Ianthe Metzger, director of state media campaigns at Planned Parenthood Federation of America (PPFA), spoke to Contraceptive Technology Update about the repercussions of an expected reversal of Roe v. Wade. The following interview has been lightly edited for length and clarity.

CTU: From a reproductive health perspective, what do you see as some of the most urgent repercussions in the event the U.S. Supreme Court sides with Mississippi’s abortion ban?

Metzger: The Turnaway Study found that when women are denied abortions, their long-term well-being — and that of their children, if they have them — suffers.1

That burden falls mostly on Black and Latino communities, who, because of redlining and systemically white supremacist housing practices, are disproportionately living in low-income communities, and therefore more likely to struggle to access healthcare.2

Abortion is already often out of reach for these communities, and health outcomes will worsen should more states move to ban abortion if the U.S. Supreme Court overturns Roe. Currently, people have to not only find funds for an abortion, but take time off work, arrange childcare, and, increasingly, travel out of state for abortion care. Abortion restrictions create impossible hurdles that nobody should have to overcome in order to get essential healthcare. If more people are denied abortion, we can expect that more people will be forced to carry an unwanted pregnancy to term and possibly face great personal health risk.

Because of systemic racism in maternal healthcare in the United States, Black women in particular face disproportionate risks that could be deadly. Because of a lack of investment in social support to help Black birthing people thrive, they are three times more likely than white women to die or suffer severe complications during pregnancy, birth, and the postpartum period.

CTU: California’s governor has created the Future of Abortion Council to look at how the state can prepare for increasing numbers of out-of-state patients of abortion services. In what ways are other supportive states and PPFA clinics preparing for possible increases in abortion demands?

Metzger: California has long led the way on abortion access. [In December 2021], the California Future of Abortion Council released its report with recommendations on how to protect and expand abortion access in the state.3

Across the country, abortion providers in supportive states have been preparing for a surge in patients if other states ban abortion. We can also look to Illinois, where Reproductive Health Services (RHS) of Planned Parenthood of the St. Louis Region runs a health center just across the Illinois-Missouri border to serve people who are coming to Illinois. Already, 90% of patients who turn to RHS for abortion flee Missouri — where the state’s abortion restrictions have put abortion out of reach for many people, especially Black and Latino Missourians, people with low incomes, and people who live in rural communities — to receive care in neighboring Illinois. [More information is available] in PPSLR’s Future of Abortion Access in Illinois report.4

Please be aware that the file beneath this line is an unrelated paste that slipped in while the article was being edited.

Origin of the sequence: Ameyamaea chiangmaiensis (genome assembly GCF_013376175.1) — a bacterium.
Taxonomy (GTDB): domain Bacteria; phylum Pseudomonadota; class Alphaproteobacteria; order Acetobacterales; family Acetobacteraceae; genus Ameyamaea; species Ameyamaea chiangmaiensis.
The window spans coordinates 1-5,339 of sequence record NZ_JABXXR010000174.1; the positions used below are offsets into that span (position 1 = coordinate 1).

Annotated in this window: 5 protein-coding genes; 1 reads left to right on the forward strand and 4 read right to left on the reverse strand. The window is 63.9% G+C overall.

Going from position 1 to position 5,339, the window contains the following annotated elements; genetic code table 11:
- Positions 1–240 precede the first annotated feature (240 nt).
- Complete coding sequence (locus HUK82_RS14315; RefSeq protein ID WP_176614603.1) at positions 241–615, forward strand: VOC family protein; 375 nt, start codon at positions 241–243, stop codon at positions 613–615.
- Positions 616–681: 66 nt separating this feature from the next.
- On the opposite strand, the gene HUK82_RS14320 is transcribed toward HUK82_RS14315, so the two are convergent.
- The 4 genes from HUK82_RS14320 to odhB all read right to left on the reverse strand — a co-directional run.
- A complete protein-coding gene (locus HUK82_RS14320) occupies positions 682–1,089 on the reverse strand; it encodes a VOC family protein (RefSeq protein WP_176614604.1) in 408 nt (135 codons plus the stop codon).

CTU: If the Mississippi abortion ban is upheld and other states end most abortion services as well, how can reproductive health providers encourage more people to be proactive with their contraception? For instance, could there be more of a push for women to stock emergency contraception, or could there be an increase in demand for intrauterine devices and other long-acting reversible contraceptives?

Metzger: Given what we’ve already seen in Texas, where abortion is now virtually inaccessible for many, we can expect to see a surge in the number of patients seeking emergency contraception and longer-term birth control options should other hostile states successfully ban abortion. To meet the demand, many of our Texas health centers have expanded access to birth control appointments, and even started distributing take-home empowerment kits, containing emergency contraception, early-detection pregnancy tests, condoms, and information about Texas’s abortion ban, all available at no cost to all patients.5

These resources will, hopefully, help put some health information and assets directly back into patients’ hands without political interference, given that their decision-making and access to the full range of options have been taken away. At the end of the day, Planned Parenthood will always stand up for its patients and will do everything possible to fight against laws that put politicians in control of people’s healthcare decisions.

REFERENCES

  1. Advancing New Standards in Reproductive Health. The Turnaway Study.
  2. Odion-Esene B, Witkowski R. What is redlining in real estate? Forbes Advisor. Dec. 7, 2021.
  3. Planned Parenthood Affiliates of California. California Future of Abortion Council. December 2021.
  4. Reproductive Health Services of Planned Parenthood of the St. Louis Region and Southwest Missouri. Report: The future of abortion access in Illinois. Oct. 13, 2021.
  5. Gomez AM. Texas providers see increased interest in birth control since near-total abortion ban. Kaiser Heath News. Nov. 8, 2021.